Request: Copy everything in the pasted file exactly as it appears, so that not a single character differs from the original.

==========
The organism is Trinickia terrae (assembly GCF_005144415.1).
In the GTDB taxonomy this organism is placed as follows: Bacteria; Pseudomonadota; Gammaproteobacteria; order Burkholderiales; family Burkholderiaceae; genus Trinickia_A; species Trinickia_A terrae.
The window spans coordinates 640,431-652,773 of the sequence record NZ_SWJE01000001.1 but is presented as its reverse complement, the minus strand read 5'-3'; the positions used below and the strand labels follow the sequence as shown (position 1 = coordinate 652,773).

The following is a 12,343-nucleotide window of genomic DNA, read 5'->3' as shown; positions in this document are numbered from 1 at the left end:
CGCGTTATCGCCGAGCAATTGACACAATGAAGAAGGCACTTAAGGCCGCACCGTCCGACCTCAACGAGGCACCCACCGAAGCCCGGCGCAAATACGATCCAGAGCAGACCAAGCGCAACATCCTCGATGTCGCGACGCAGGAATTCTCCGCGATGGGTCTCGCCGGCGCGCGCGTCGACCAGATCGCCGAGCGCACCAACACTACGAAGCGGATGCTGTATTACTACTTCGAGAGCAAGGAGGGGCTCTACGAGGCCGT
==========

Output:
The organism is Trinickia terrae (assembly GCF_005144415.1).
In the GTDB taxonomy this organism is placed as follows: Bacteria; Pseudomonadota; Gammaproteobacteria; order Burkholderiales; family Burkholderiaceae; genus Trinickia_A; species Trinickia_A terrae.
The window spans coordinates 640,431-652,773 of the sequence record NZ_SWJE01000001.1 but is presented as its reverse complement, the minus strand read 5'-3'; the positions used below and the strand labels follow the sequence as shown (position 1 = coordinate 652,773).

The following is a 12,343-nucleotide window of genomic DNA, read 5'->3' as shown; positions in this document are numbered from 1 at the left end:
CGCGTTATCGCCGAGCAATTGACACAATGAAGAAGGCACTTAAGGCCGCACCGTCCGACCTCAACGAGGCACCCACCGAAGCCCGGCGCAAATACGATCCAGAGCAGACCAAGCGCAACATCCTCGATGTCGCGACGCAGGAATTCTCCGCGATGGGTCTCGCCGGCGCGCGCGTCGACCAGATCGCCGAGCGCACCAACACTACGAAGCGGATGCTGTATTACTACTTCGAGAGCAAGGAGGGGCTCTACGAGGCCGT